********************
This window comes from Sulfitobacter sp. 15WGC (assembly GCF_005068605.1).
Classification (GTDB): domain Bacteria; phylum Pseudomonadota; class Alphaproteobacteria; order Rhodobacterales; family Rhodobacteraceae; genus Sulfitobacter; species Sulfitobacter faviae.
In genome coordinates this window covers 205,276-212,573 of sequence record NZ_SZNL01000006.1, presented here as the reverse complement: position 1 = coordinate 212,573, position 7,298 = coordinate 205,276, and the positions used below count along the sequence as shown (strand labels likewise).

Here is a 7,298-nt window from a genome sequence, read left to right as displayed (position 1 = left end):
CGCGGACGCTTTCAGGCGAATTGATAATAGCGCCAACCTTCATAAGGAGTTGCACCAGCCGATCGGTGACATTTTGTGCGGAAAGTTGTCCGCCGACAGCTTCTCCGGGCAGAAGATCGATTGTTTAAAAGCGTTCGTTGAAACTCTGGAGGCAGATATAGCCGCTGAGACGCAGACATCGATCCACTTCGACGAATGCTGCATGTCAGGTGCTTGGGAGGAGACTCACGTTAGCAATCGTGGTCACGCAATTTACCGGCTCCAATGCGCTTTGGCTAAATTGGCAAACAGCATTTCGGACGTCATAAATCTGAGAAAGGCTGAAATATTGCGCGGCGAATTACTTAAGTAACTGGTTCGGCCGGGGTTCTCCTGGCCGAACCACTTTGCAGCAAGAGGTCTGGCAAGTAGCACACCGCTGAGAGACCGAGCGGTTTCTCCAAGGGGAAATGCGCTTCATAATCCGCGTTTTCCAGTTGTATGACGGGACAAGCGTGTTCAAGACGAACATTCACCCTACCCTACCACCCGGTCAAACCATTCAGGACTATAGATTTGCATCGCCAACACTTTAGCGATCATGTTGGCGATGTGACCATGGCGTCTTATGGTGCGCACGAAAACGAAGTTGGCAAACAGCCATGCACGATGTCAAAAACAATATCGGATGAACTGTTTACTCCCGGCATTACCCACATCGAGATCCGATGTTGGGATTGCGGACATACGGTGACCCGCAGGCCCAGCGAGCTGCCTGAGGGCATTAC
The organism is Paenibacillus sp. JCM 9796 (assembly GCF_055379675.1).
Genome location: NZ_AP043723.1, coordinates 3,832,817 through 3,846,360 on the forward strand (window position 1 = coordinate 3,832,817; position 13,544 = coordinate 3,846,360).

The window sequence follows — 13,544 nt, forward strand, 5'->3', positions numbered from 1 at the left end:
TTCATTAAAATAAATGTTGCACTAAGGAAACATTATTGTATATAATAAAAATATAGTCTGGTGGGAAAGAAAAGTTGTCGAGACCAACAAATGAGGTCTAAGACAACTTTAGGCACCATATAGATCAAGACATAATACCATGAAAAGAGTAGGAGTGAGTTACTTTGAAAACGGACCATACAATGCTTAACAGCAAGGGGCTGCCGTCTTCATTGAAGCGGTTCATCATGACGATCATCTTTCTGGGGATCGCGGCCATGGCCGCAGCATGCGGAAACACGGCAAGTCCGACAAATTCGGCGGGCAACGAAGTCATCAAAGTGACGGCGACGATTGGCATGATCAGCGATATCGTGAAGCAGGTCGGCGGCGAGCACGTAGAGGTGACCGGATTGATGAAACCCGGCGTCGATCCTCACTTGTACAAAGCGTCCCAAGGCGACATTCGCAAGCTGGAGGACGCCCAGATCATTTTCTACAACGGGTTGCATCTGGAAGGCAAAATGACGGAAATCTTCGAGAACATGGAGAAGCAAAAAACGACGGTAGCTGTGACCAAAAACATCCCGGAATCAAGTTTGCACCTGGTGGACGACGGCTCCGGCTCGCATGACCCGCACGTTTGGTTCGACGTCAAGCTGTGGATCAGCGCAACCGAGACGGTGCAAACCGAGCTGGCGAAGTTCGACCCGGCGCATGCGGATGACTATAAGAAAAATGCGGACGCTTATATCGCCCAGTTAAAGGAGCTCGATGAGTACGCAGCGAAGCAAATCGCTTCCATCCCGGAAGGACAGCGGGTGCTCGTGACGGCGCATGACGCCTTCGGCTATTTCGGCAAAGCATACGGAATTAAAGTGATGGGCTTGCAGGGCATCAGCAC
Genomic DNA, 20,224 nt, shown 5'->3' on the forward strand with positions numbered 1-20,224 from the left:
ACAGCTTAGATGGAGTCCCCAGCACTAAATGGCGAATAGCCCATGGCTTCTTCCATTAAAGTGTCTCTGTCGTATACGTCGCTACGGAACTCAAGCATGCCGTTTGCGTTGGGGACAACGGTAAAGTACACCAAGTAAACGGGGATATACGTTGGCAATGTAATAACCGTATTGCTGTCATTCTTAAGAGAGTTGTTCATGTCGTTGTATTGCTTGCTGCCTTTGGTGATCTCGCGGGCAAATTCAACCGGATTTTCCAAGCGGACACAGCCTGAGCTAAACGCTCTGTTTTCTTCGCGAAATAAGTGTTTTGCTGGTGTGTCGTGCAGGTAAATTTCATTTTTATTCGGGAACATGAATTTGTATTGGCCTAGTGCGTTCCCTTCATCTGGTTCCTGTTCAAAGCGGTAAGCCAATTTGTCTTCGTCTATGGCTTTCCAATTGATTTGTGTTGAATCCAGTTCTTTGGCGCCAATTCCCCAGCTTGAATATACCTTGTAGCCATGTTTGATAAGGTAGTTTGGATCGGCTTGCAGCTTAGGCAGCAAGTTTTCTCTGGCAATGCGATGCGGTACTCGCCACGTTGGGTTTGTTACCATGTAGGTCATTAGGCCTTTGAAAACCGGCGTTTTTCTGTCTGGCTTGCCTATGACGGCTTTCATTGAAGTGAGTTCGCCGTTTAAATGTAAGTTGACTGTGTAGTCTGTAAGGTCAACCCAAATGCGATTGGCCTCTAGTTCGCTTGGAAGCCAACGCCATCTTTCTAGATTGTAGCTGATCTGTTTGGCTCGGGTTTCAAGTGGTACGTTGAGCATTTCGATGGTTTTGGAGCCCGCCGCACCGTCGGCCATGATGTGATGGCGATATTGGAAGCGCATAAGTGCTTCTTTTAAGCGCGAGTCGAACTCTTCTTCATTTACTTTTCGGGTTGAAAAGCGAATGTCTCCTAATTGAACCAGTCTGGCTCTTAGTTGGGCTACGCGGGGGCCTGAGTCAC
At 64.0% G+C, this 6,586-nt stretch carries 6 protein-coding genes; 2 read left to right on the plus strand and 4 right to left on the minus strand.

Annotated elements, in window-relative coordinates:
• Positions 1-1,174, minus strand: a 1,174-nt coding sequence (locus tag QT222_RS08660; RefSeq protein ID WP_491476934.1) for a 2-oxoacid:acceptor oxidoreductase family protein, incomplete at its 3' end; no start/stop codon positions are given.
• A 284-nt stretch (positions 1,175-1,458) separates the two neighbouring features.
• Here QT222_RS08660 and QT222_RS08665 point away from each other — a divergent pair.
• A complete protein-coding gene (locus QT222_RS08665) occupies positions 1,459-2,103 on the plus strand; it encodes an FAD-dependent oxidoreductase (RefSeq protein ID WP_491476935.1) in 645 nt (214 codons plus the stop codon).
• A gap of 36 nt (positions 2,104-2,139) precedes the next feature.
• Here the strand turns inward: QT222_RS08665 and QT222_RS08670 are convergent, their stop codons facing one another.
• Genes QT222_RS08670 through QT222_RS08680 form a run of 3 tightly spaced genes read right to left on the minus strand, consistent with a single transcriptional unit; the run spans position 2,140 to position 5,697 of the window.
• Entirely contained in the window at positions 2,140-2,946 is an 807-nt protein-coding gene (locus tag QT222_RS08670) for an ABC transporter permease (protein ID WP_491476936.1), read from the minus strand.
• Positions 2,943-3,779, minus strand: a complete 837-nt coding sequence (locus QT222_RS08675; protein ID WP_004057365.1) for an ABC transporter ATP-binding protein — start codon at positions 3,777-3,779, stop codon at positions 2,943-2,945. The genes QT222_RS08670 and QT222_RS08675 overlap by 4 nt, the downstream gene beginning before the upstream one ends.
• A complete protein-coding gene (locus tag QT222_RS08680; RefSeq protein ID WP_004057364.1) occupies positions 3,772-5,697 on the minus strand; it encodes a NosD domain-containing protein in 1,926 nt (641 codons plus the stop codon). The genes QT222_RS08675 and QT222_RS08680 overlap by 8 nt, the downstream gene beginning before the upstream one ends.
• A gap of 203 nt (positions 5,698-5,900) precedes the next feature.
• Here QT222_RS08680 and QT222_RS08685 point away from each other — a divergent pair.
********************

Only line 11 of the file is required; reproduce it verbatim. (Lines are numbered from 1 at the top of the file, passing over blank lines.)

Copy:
ACAGCTTAGATGGAGTCCCCAGCACTAAATGGCGAATAGCCCATGGCTTCTTCCATTAAAGTGTCTCTGTCGTATACGTCGCTACGGAACTCAAGCATGCCGTTTGCGTTGGGGACAACGGTAAAGTACACCAAGTAAACGGGGATATACGTTGGCAATGTAATAACCGTATTGCTGTCATTCTTAAGAGAGTTGTTCATGTCGTTGTATTGCTTGCTGCCTTTGGTGATCTCGCGGGCAAATTCAACCGGATTTTCCAAGCGGACACAGCCTGAGCTAAACGCTCTGTTTTCTTCGCGAAATAAGTGTTTTGCTGGTGTGTCGTGCAGGTAAATTTCATTTTTATTCGGGAACATGAATTTGTATTGGCCTAGTGCGTTCCCTTCATCTGGTTCCTGTTCAAAGCGGTAAGCCAATTTGTCTTCGTCTATGGCTTTCCAATTGATTTGTGTTGAATCCAGTTCTTTGGCGCCAATTCCCCAGCTTGAATATACCTTGTAGCCATGTTTGATAAGGTAGTTTGGATCGGCTTGCAGCTTAGGCAGCAAGTTTTCTCTGGCAATGCGATGCGGTACTCGCCACGTTGGGTTTGTTACCATGTAGGTCATTAGGCCTTTGAAAACCGGCGTTTTTCTGTCTGGCTTGCCTATGACGGCTTTCATTGAAGTGAGTTCGCCGTTTAAATGTAAGTTGACTGTGTAGTCTGTAAGGTCAACCCAAATGCGATTGGCCTCTAGTTCGCTTGGAAGCCAACGCCATCTTTCTAGATTGTAGCTGATCTGTTTGGCTCGGGTTTCAAGTGGTACGTTGAGCATTTCGATGGTTTTGGAGCCCGCCGCACCGTCGGCCATGATGTGATGGCGATATTGGAAGCGCATAAGTGCTTCTTTTAAGCGCGAGTCGAACTCTTCTTCATTTACTTTTCGGGTTGAAAAGCGAATGTCTCCTAATTGAACCAGTCTGGCTCTTAGTTGGGCTACGCGGGGGCCTGAGTCAC